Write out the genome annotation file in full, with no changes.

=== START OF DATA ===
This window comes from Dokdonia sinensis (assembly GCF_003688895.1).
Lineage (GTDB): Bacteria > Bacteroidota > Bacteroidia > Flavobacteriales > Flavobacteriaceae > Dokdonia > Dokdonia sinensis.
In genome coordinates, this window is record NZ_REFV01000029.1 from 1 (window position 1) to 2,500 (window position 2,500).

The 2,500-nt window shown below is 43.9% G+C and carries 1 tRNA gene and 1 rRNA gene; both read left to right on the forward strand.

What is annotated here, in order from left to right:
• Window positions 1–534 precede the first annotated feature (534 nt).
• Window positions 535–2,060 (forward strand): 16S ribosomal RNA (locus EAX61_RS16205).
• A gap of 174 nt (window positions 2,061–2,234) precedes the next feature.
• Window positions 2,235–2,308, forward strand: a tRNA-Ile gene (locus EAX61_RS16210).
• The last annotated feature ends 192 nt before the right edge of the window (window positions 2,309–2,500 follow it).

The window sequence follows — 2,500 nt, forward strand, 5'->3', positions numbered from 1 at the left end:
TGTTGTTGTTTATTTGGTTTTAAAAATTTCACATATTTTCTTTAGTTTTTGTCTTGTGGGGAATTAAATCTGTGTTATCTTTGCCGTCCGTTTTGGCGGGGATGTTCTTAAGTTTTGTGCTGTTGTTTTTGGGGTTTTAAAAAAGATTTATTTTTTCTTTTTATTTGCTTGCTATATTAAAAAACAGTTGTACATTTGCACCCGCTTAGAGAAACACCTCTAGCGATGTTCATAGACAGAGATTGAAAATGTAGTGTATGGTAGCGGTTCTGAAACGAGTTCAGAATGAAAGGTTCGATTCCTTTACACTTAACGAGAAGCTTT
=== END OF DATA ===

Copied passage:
This window comes from Dokdonia sinensis (assembly GCF_003688895.1).
Lineage (GTDB): Bacteria > Bacteroidota > Bacteroidia > Flavobacteriales > Flavobacteriaceae > Dokdonia > Dokdonia sinensis.
In genome coordinates, this window is record NZ_REFV01000029.1 from 1 (window position 1) to 2,500 (window position 2,500).

The 2,500-nt window shown below is 43.9% G+C and carries 1 tRNA gene and 1 rRNA gene; both read left to right on the forward strand.

What is annotated here, in order from left to right:
• Window positions 1–534 precede the first annotated feature (534 nt).
• Window positions 535–2,060 (forward strand): 16S ribosomal RNA (locus EAX61_RS16205).
• A gap of 174 nt (window positions 2,061–2,234) precedes the next feature.
• Window positions 2,235–2,308, forward strand: a tRNA-Ile gene (locus EAX61_RS16210).
• The last annotated feature ends 192 nt before the right edge of the window (window positions 2,309–2,500 follow it).

The window sequence follows — 2,500 nt, forward strand, 5'->3', positions numbered from 1 at the left end:
TGTTGTTGTTTATTTGGTTTTAAAAATTTCACATATTTTCTTTAGTTTTTGTCTTGTGGGGAATTAAATCTGTGTTATCTTTGCCGTCCGTTTTGGCGGGGATGTTCTTAAGTTTTGTGCTGTTGTTTTTGGGGTTTTAAAAAAGATTTATTTTTTCTTTTTATTTGCTTGCTATATTAAAAAACAGTTGTACATTTGCACCCGCTTAGAGAAACACCTCTAGCGATGTTCATAGACAGAGATTGAAAATGTAGTGTATGGTAGCGGTTCTGAAACGAGTTCAGAATGAAAGGTTCGATTCCTTTACACTTAACGAGAAGCTTT